A flawless tulip or rosetta on a freshly poured latter doesn’t happen by accident. They exist because of two things: the barista’s skill, and the quality of the milk used.
A poor-quality milk will lead to lifeless froth and foam that has a habit of disappearing before the drink has even made it to the customer. And just as the birthplace of the beans can dramatically change the way a coffee tastes, the origin of the milk can be the difference between a perfect cup and one that’s fast forgotten.
Here we dive into the science behind heating the perfect milk and why your choice is so important. Make sure you read further and don’t forget to comment.
Milk Origin: It’s Science
There’s more to real milk than the red, green, and blue bottle tops. Every farm produces milk with a different fat and protein content and grade of sweetness. The milk’s exact qualities all depend on what the dairy cows eat, the conditions they are kept in, and how the milk is treated after it’s been collected.
Personally, I judge everything based on taste however there is actual science behind which types of milk are best for baristas. A milk with a higher level of protein, sugar, and butter fat produce the best milk for texturing.
Milk Steaming & Latte Foam
What actually happens when we steam milk? The process involves introducing hot water vapour (250–255 °F, 121–124 °C) into cold milk (40 °F, 4 °C) until it reaches the ideal temperature for a “perfectly steamed latte”. The process sounds simple enough – but there are a host of variables that need to be considered.
The most important factor is that different milks require different amounts of steaming time. It is important to get this right as too high a temperature can lead to scalding. Scalding kills bacteria and denatures enzymes, causing curdling and considerable damage to a milks foam and texture. This is most common in your alternative milk choices like soy or almond. Personally, we advise to heat alternative milks to no more that 55˚ to assist with reducing the chance of curdling. No one wants a coffee which has the consistency of cottage cheese. YUCK!
Why Are Some Milks Different to Others?
Milk has three main components: proteins, carbohydrates, and fat.
Proteins make up around 3.3% of milk, with skimmed and semi-skimmed milk having a greater ratio of them to carbohydrates and fat. This protein content can in turn be broken down into two main types, casein and serum.
Serum, or whey proteins, contain the majority of the nine essential amino acids. They can be coagulated and/or denatured by heat, giving cooked milk a distinct flavour.
Caseins, on the other hand, form something called “micelles”. When steaming, the injected air bubbles disrupt these micelles. The molecules then encompass the air bubbles, protecting them from bursting and creating foam.
Let’s simplify that for you: the different protein content of different milks affects each milk’s ability to maintain that frothy foam decorating your latte. You should know that whole milk results in a thicker, creamier foam, while skimmed milk results in more foam and larger air bubbles.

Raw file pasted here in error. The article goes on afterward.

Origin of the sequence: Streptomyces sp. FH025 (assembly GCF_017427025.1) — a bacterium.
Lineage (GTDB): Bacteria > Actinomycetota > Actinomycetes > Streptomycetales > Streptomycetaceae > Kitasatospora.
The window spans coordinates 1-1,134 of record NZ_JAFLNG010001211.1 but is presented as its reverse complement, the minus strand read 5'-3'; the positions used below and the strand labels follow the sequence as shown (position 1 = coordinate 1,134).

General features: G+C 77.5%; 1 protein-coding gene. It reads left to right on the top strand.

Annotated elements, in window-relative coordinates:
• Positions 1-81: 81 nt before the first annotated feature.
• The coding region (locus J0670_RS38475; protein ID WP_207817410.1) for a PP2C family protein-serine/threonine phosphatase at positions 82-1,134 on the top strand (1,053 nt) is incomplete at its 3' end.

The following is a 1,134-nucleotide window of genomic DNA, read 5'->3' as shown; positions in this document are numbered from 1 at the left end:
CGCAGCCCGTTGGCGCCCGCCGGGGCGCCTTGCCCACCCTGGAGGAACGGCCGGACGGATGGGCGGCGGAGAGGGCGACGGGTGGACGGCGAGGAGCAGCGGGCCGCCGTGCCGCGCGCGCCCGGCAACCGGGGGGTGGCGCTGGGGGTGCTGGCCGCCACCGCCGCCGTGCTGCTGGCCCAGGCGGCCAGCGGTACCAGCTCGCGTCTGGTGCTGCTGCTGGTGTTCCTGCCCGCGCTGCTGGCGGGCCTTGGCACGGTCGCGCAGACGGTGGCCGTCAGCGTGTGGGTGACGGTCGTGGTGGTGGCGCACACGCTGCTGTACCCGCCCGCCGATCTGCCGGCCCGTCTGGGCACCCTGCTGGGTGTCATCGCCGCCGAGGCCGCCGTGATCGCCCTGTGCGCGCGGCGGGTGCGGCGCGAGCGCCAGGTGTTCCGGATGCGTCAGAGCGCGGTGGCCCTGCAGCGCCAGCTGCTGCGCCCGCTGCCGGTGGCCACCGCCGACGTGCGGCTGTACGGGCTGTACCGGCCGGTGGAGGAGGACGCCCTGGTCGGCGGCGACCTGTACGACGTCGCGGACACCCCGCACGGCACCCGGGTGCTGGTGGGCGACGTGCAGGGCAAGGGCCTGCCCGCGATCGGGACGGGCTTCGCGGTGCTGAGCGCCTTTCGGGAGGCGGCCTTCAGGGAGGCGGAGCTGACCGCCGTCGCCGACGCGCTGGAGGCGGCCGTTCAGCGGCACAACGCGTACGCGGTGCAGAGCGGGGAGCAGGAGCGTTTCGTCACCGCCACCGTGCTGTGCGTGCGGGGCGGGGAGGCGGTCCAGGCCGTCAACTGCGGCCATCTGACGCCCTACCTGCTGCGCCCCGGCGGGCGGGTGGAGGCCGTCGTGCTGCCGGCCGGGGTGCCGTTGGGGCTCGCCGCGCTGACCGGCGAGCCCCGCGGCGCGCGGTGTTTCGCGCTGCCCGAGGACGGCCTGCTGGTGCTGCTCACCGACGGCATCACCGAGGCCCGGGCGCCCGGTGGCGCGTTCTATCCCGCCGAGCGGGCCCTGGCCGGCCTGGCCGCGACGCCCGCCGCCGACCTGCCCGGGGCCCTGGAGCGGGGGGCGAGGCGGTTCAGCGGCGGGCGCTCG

Don’t Overheat That Milk
When you steam milk past a temperature of 100 °C, this causes “browning”. At this point, the lactose and milk proteins form what is known as an Amadori product.
As the reaction continues, the Amadori product can undergo dehydration and oxidation reactions. It’ll lead to a loss of nutritional value, and unappealing flavour compounds in the milk. In other words, avoid over-steaming as it will give you a microwaved milk taste rather than a creamy sweet flavour profile.
Temperature Affects Foam Stability
The last main constituent of milk is the milk fat. Over 98% of it is fatty acids of different types, including saturated, monounsaturated, and polyunsaturated fatty acids. Like protein, these fat molecules can stabilise the formation of foam by surrounding the air from the steam wand and entrapping it in a bubble.
Higher fat content will lead to more stable foam at temperatures below room temperature, while milks with lower fat contents (like skimmed milk) are better at stabilising foam at higher temperatures. This could be due to the reduced surface tension of the fat along the air bubble surface, itself a result of an increase in fat percentage.
Heating up these fat molecules doesn’t just affect foam texture. When heated or steamed, the fatty acids also participate in chemical reactions, such as oxidation reactions. In turn, this can give rise to an undesirable flavour.
The moral of the story is that each component of milk contributes to its ability to froth and foam, and steaming influences each of these components.
The origin of coffee is subjected to a wide range of sustainability debate and regulations to ensure that farmers are in line with regulations and procedures.
Some roasters even go as far as to have opinion that the way a coffee is farmed and handled can affect the aroma and sweetness of a coffee.
So is this also the case with milk? Do we need to start looking into the different breeds of cows, different dairy farms and even the diet the cows are fed? Personally, I have not had enough caffeine today to start that discussion so will leave it for another day.
Thanks for stopping by.
I hope you found the above interesting and have a new-found appreciation to the thought process in choosing the perfect milk to make the perfect coffee. I would like to dedicate the scientific side of this post to the Barista Lab Milk in the UK and the Perfect Grind.